The Avenger class vessels out of San Diego will join eight U.S. and British navy mine hunters deployed in the region.
Their main mission will be to keep open the strategic Strait of Hormuz, the only way in and out of the gulf, if the Iranians carry through on a threat to close the vital energy artery through which one-fifth of the world's oil supplies pass every day.
Iran is reported to have in excess of 2,000 sea mines, including advanced Russian weapons, that could be used to block the narrow, 112-mile strait.
These could be used in conjunction with Chinese-designed anti-ship missiles and swarm attacks by fleets of armed speedboats manned by naval forces of the elite Revolutionary Guards Corps.
The additional MCM vessels -- the USS Sentry, Devastator, Warrior and Pioneer -- will be based at Manama, capital of the island kingdom of Bahrain and headquarters of the U.S. 5th Fleet.
These slow-moving 1,379-ton ships, all transported to the gulf aboard heavy-lift vessels, will join their forward-deployed sister ships Scout, Gladiator, Ardent and Dextrous, and the British MCM contingent.
The Navy has two aircraft carrier battle groups, headed by the USS Enterprise and the USS Abraham Lincoln, deployed in the gulf and the Arabian Sea. These can put up a powerful force of more than 100 F/A-18 Hornet and Super Hornet strike jets, backed by early warning radar and surveillance aircraft.
The French navy's carrier Charles de Gaulle, carrying multirole Dassault Rafale jets, is also in the region.
Meantime, the USS Ponce, an amphibious transport ship now configured to operate as a mother ship for U.S. Special Forces using helicopters and small patrol boats, was reported transiting the Suez Canal en route to Manama.
It's expected to arrive in Bahrain early in July, which could be a critical period in the long-simmering confrontation between the United States, and its gulf allies led by Saudi Arabia, and Iran.
The European Union has said it plans to initiate an oil boycott against Iran July 1, a move that's expected to tighten the noose around the Islamic Republic's vital oil exports. Those have slumped because of sanctions imposed by the United States that aim to block the financial deals that set up the oil exports.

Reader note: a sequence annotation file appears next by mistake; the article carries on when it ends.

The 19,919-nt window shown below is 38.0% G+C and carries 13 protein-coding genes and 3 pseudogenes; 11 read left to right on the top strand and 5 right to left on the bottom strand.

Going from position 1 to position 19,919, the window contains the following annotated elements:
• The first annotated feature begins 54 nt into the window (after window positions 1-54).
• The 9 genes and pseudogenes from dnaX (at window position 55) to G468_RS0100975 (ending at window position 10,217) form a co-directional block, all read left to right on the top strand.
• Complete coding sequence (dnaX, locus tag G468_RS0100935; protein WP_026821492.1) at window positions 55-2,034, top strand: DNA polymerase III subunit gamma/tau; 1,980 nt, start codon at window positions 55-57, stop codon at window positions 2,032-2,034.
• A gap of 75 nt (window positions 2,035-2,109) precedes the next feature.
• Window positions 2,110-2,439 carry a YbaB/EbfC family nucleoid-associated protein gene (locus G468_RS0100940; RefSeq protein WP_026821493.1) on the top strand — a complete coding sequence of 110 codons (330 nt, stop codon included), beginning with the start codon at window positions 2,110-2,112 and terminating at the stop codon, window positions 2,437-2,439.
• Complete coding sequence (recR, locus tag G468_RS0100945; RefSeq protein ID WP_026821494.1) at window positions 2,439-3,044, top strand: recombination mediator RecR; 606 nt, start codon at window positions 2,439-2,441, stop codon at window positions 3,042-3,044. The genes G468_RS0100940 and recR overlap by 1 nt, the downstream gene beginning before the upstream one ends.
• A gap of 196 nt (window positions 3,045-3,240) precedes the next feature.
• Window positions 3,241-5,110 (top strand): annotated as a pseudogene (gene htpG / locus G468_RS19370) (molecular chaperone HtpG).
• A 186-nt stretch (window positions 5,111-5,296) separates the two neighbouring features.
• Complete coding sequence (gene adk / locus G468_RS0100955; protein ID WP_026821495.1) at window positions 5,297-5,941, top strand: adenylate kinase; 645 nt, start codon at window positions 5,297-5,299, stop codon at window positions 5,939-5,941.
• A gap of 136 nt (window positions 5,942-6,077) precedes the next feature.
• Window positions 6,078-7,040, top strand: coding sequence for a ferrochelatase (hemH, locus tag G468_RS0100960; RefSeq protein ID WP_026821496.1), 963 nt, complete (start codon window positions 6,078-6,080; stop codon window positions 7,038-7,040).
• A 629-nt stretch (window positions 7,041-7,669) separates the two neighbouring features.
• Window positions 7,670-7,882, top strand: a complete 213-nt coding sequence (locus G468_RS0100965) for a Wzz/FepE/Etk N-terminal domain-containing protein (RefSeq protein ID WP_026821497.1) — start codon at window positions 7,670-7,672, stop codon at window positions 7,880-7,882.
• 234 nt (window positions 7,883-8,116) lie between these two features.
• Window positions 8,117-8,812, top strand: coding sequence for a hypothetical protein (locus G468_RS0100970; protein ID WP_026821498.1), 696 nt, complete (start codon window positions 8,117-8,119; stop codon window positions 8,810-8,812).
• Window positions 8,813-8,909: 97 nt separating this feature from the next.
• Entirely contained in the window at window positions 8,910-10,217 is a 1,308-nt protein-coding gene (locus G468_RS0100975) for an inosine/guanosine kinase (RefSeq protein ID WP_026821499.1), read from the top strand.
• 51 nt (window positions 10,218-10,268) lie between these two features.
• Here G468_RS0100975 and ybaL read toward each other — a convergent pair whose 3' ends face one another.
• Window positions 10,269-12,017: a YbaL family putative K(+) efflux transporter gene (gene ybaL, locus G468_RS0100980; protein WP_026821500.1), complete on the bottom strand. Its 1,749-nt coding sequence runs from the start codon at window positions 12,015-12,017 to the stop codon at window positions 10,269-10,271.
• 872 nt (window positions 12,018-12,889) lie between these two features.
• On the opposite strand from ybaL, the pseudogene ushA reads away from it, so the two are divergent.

As the sanctions bite ever deeper into Iran's shaky economy, the clerical regime in Tehran can be expected to seek to retaliate.
Amid expectations that tensions will rise in the region, which contains around 43 percent of the world's oil and vast amounts of its natural gas as well, the Americans appear to be bracing for trouble.
The Navy is reported to have ordered 200 more Tomahawk cruise missiles for its surface ships and nuclear submarines. The Navy has more than 3,000 Tomahawks, which can be used against strategic land targets in Iran, deployed on warships or in storage.
Navy warships and submarines have fired more than 2,000 Tomahawks in combat, from the 1990-91 Gulf War through the Libyan war in 2011.
The current variant, the 1.2-ton RGM-109E Block 4 land attack missile deployed in the gulf, has a range of around 1,000 miles. It can fly at an altitude of 50-100 feet, making it difficult to detect, and has been upgraded to hit moving targets, particularly other ships.
In recent weeks, the U.S. Air Force has deployed an unspecified number of state-of-the-art Lockheed Martin F-22 Raptor fighters, the most advanced operational fighter in the world.
These are believed to be deployed at Al-Dhafra airbase near Abu Dhabi, capital of the United Arab Emirates, a longtime Arab ally.
It has built an aerial strike force in recent years that is aimed at conducting offensive operations against Iran if hostilities break out.
The Air Force has also deployed 20 upgraded Boeing F-15C Eagles of the 104th Fighter Wing of the Massachusetts Air National Guard in the region.
Its location hasn't been announced, but it's probably al-Dhafra or the big U.S. airbase at Al-Udeid in the emirate of Qatar, which houses the U.S. Central Command's forward headquarters.